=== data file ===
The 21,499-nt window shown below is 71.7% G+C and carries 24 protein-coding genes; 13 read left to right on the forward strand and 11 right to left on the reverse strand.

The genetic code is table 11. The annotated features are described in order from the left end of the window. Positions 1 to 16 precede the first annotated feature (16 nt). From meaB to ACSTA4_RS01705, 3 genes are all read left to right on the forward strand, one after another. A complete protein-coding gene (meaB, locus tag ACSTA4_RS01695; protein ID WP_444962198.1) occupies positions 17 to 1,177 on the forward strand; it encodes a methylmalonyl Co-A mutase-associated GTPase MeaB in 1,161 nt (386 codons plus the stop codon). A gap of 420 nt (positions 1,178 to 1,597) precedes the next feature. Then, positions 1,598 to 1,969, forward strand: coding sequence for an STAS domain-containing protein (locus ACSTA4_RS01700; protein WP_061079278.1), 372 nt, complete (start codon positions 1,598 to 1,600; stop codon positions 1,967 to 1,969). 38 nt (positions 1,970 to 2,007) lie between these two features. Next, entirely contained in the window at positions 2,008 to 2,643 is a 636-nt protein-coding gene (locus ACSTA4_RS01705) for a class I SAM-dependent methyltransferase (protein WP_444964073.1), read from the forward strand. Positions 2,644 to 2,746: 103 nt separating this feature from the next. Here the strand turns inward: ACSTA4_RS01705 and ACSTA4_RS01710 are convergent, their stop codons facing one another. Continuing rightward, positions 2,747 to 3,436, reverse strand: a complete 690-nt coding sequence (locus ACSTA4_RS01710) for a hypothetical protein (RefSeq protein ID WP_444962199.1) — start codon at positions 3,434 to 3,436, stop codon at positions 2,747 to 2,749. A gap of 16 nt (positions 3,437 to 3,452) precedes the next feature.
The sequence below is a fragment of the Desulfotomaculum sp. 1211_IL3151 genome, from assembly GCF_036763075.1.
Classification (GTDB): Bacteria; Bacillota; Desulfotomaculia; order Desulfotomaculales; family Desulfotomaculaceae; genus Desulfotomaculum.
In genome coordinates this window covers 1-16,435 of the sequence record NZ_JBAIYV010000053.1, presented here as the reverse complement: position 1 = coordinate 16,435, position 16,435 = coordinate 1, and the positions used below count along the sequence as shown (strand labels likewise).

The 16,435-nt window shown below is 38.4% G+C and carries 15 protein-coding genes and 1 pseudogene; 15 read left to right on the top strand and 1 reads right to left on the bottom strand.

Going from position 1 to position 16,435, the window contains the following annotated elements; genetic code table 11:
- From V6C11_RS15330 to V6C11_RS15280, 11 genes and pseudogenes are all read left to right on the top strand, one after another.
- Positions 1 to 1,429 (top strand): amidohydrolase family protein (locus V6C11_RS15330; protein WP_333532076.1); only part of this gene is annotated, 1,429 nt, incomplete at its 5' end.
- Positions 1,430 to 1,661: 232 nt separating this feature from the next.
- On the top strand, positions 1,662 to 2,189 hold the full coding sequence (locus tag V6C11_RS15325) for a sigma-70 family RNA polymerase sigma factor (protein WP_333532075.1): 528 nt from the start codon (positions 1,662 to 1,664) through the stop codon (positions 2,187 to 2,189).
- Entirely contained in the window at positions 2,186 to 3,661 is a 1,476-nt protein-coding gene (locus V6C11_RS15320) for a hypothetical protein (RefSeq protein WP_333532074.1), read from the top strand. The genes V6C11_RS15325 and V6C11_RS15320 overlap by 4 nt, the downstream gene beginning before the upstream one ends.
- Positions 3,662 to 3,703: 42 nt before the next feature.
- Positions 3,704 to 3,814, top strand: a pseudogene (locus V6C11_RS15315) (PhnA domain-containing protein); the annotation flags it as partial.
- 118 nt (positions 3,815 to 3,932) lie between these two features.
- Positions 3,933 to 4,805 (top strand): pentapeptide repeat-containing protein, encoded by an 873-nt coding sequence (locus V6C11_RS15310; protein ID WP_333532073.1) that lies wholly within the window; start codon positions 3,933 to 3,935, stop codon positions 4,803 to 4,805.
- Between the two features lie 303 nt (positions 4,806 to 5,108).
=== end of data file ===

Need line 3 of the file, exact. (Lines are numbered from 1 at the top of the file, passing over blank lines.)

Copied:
The sequence below is a fragment of the Desulfotomaculum sp. 1211_IL3151 genome, from assembly GCF_036763075.1.